Your total compensation package – pay, home time, and benefits – should be at or above the industry average. If you offer a significant sign-on bonus, make sure that the rest of your package is also strong.

In addition to a compelling compensation package, it’s important to clearly communicate the job description. The best job descriptions are specific and transparent. Drivers want to know what they’re getting into, and they don’t want surprises down the road. Make sure the most important details stand out, and use clear, concise language and formatting to convey the information. A well-written job description tells drivers that you are organized and understand their priorities.

Fine Tune Your Recruiting

A good job description may bring drivers in the door, but it’s up to recruiters to keep drivers interested. When a driver expresses interest in a position, it’s important to contact drivers quickly. That may mean changing staff hours to include shifts that are outside of the typical 9AM to 5PM. When demand for drivers is so high, even a few hours can be the difference in making the hire. If you have a top driver who is unsure about the position, put them in touch with a current driver. This demonstrates your trust in your drivers and is a clear commitment to transparency and company culture. If the compensation package is strong, one good conversation may be enough to convince a driver that you are the right fit.

female trucker

If drivers are not responding to your digital advertisements and marketing efforts, expand your candidate pool and evaluate your minimum qualifications. Reach out to underrepresented driver groups such as women, drivers of color, and young drivers. There are many great employees out there who you may be missing because your ads are not in the right places.

Another opportunity to bolster driver interest is through referral programs. Offer incentives (financial or otherwise) to current drivers who bring in new candidates. To incentivize driver retention, offer the referral bonus to your current driver after the new driver has stayed for 90 days or a similar trial period. Expanded marketing efforts and referral programs are a great way to help combat the truck driver shortage.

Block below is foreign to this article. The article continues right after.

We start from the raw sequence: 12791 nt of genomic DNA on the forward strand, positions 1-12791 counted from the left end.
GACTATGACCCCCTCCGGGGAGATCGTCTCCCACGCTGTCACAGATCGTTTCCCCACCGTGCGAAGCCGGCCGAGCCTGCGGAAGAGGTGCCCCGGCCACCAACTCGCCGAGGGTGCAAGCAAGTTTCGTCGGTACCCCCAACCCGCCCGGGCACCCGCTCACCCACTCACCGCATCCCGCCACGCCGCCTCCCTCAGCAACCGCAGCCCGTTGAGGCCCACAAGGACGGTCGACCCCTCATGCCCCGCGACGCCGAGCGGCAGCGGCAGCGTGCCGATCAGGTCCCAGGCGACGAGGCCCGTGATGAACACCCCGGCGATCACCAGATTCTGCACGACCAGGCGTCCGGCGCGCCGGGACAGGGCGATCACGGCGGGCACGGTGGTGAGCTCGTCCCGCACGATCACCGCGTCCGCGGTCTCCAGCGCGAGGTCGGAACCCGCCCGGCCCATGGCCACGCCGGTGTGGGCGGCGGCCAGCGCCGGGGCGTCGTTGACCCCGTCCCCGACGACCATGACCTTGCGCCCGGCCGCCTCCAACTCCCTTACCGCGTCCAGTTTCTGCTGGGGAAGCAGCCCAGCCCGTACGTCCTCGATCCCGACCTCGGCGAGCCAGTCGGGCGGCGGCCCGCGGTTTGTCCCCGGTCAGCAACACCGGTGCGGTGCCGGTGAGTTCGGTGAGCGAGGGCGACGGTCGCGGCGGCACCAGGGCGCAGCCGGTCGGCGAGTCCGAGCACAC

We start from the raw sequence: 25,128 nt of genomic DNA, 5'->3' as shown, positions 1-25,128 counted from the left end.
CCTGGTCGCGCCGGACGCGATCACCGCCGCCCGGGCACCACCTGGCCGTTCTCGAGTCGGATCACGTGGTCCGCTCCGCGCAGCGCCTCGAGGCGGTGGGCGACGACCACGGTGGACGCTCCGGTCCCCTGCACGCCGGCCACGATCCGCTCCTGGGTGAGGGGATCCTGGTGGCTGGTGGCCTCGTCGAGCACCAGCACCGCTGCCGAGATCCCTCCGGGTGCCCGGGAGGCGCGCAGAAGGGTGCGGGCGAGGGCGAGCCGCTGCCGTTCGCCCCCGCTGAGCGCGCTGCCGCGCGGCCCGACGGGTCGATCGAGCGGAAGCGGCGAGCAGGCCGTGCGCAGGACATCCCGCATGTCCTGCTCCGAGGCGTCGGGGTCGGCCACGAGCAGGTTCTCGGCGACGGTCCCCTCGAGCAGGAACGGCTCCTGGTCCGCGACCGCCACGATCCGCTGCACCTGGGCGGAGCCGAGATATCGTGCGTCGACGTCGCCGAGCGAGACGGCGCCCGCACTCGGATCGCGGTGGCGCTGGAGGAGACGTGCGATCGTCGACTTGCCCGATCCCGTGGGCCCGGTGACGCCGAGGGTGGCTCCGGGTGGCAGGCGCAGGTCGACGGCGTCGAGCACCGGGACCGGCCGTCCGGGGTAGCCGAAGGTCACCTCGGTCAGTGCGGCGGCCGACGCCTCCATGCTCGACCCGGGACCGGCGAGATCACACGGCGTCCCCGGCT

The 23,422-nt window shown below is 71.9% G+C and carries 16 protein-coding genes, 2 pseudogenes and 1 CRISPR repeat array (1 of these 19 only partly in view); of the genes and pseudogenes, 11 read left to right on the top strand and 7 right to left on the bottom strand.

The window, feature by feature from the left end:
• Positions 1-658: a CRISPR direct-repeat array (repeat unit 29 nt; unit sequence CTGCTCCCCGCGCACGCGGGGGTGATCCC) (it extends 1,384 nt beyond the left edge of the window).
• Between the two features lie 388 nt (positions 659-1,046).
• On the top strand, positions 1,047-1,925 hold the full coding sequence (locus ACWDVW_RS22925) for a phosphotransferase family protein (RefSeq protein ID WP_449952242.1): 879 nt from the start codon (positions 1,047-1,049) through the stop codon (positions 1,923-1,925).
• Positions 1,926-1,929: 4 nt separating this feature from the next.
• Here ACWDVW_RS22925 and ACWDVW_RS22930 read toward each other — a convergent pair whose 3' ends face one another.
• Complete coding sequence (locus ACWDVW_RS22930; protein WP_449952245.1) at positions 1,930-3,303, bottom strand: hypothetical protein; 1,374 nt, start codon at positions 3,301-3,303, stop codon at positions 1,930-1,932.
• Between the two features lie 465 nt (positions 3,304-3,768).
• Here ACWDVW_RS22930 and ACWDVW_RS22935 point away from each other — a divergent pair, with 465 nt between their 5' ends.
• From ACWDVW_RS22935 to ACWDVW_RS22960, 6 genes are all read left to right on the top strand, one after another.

Retain Current Drivers

One of the best ways to combat the effects of the trucking shortage in your fleet is to reduce the number of new drivers you need. Retention is just as important as recruiting. Start your retention efforts in the structure of your jobs. For example, if you are planning to give bonuses, reward longevity and performance over time rather than a hiring bonus. In addition, make sure your current drivers feel valued. Appreciation can come as a financial incentive, but you can also use home time, company or truck gear, or recognition to show drivers they matter. 

truck on the roadThe final, but perhaps most important, retention strategy comes from driver input. Drivers have years of valuable experience, and if they stay with your company for a long time, there’s a reason. Find those drivers who have stayed loyal, and ask why they stay. Then, amplify the things you are doing well! Many people focus on eliminating problems to improve retention, but it can be similarly effective to increase positive aspects of the job.

Ultimately, one company won’t resolve an industry-wide truck driver shortage. Instead, do your best to get clear, compelling, and concise job postings in front of the right drivers. Then, respond quickly to top candidates to make the hire. For current drivers, ensure that your HR structure supports driver retention so you can keep the good drivers you already have. 

truck driver incentive program checklist